·         The handling of chemical materials used in the Pacific Factory and measures taken on them.


B.  The reason for this request is as follows: 

According to our investigative report in January, it became clear that chemical materials harmful to human health were used in the Pacific Factory, and we made recommendations to disclose the contents of the chemical materials used and to take adequate health measures. However, your company still has not disclosed what kinds of chemical materials are being used, nor even announced them to the workers in the factories. Access to information on harmful working conditions and its influence on health is necessary to guarantee workers’ rights to health. Therefore, we ask you to disclose the contents of the chemical materials used [in the factories] to workers and to the public and to clarify what health measures are being taken with respect to the materials.    


 (2)  Auditing and Progress in the Improvement of Overtime Work

A.  We ask that you kindly disclose the following information: 

·         We kindly inquire whether or not your company has conducted another audit to fully understand the situation regarding working hours since the release of our August 21 statement, which pointed out that no improvements have been seen regarding working hours;

·         If your company has investigated the facts of the situation, how was the audit conducted and what were the results;

·         We also ask you to take fundamental measures vis-à-vis the long working hours and to publicly disclose the results.


B.  The reason for this request is as follows:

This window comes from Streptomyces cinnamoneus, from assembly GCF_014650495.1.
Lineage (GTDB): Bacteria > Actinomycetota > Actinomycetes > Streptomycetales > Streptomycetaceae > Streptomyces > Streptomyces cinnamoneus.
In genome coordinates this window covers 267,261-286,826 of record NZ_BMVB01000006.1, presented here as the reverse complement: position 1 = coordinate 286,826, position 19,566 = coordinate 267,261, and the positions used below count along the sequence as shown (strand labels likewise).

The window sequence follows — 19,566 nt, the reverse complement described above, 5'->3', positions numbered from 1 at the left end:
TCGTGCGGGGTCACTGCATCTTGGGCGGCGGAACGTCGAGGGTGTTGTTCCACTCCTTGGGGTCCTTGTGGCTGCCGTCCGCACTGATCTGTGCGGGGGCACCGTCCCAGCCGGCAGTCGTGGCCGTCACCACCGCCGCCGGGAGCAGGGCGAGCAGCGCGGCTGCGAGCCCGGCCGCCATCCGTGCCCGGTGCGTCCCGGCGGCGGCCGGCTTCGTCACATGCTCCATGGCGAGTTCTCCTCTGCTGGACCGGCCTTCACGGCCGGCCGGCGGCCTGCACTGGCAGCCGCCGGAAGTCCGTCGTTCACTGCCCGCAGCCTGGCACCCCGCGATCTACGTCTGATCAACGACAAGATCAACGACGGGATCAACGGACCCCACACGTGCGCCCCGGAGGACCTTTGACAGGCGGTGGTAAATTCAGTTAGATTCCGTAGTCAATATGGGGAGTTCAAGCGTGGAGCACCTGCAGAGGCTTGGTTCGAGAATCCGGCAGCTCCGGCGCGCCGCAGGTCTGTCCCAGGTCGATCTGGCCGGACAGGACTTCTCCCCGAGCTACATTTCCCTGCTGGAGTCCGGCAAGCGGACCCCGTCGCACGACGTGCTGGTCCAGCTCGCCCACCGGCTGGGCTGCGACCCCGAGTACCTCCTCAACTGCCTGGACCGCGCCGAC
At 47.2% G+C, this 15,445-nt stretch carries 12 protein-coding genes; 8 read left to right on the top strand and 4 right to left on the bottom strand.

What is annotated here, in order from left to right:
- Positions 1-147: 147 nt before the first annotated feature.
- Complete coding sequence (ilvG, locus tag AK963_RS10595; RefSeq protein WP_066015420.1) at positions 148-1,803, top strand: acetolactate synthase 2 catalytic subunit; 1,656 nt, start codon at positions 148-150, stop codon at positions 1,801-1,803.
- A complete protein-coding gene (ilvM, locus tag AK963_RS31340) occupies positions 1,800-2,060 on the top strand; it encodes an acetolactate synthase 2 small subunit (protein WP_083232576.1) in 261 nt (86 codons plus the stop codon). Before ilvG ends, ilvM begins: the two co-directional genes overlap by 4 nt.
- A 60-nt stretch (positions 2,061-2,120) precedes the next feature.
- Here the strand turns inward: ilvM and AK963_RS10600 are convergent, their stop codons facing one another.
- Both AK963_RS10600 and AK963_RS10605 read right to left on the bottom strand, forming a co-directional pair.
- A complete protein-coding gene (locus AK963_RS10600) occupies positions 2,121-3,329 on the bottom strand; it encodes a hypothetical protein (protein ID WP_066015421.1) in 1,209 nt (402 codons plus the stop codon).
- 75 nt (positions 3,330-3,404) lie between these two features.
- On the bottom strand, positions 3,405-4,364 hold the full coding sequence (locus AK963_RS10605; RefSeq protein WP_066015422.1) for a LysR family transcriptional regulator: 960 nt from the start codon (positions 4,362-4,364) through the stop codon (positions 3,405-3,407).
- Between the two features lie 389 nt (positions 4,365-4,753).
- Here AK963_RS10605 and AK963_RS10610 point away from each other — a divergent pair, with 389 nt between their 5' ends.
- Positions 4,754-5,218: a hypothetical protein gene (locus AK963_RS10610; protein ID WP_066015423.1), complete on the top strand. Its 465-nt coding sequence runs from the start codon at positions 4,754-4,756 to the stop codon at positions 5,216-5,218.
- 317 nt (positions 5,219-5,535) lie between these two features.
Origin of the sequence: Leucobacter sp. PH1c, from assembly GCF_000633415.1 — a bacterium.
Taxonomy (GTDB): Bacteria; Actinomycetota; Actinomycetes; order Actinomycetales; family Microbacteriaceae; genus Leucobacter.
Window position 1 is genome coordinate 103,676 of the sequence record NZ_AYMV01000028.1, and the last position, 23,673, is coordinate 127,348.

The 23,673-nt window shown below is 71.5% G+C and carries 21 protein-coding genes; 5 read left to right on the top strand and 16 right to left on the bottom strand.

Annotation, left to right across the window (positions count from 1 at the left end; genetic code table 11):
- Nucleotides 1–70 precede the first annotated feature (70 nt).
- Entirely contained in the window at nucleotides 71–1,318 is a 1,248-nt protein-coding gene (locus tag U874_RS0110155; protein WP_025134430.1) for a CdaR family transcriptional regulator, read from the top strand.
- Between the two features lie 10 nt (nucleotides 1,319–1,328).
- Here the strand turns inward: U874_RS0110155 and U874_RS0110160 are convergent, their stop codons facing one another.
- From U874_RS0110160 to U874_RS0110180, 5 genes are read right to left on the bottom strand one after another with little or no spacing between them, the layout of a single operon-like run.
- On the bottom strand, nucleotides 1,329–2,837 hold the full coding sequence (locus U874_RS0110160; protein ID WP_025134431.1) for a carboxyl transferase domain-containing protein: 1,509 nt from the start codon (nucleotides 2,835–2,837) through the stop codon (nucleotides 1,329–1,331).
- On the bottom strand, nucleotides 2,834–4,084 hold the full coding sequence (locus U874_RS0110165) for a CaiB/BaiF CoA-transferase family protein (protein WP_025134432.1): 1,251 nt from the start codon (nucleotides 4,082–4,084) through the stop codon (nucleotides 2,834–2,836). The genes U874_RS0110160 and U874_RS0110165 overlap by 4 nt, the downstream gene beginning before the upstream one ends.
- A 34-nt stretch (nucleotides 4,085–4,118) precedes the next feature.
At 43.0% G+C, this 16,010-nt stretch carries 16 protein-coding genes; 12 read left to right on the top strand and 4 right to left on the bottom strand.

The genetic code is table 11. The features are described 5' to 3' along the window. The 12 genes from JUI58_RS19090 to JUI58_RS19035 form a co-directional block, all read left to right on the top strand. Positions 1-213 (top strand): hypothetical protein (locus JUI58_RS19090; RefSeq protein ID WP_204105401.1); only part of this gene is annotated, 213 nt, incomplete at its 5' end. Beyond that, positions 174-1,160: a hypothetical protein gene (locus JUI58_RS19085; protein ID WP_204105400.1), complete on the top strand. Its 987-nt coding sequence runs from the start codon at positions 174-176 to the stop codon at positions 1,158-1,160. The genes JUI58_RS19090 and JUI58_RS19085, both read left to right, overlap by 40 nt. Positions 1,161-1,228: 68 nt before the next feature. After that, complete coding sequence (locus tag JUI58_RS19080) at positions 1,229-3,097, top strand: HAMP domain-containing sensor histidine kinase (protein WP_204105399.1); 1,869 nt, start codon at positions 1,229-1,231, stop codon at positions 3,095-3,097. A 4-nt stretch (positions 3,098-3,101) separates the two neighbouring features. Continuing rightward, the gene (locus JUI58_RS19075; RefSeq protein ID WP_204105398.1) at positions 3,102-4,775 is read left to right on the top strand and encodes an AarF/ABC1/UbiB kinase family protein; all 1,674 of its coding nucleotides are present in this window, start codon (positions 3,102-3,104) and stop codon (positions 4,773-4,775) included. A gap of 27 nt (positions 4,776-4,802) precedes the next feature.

At the beginning of October of this year, SACOM conducted a survey interviewing 20 people in the factories of Tomwel Garment Co. (hereinafter the Tomwel Factory) and the Pacific Factory, respectively. It was discovered that a large amount of overtime work was still being practiced, approximately 80 hours a month for the Tomwel Factory and more than 90 hours a month for the Pacific Factory.[3] 

  This situation clearly violates Chinese Labor Law.

  Our organization already asked for an investigation, pointing out that a large amount of overtime work was still being continued as of August. Based on the results of our latest hearing investigation, we would like to ask you to disclose the results of any investigation, to conduct an investigation if one has not been conducted, and to improve the situation.


(3)     The Disclosure of the List of Suppliers

A.     We ask that you kindly disclose the following information:  

·         The list of suppliers who make up your brand’s supply chain;

·         Progress made on the disclosure of the list of suppliers. (If you are not going to disclose them, please provide the reasons for not doing so.)


B.  The reason for this request is as follows: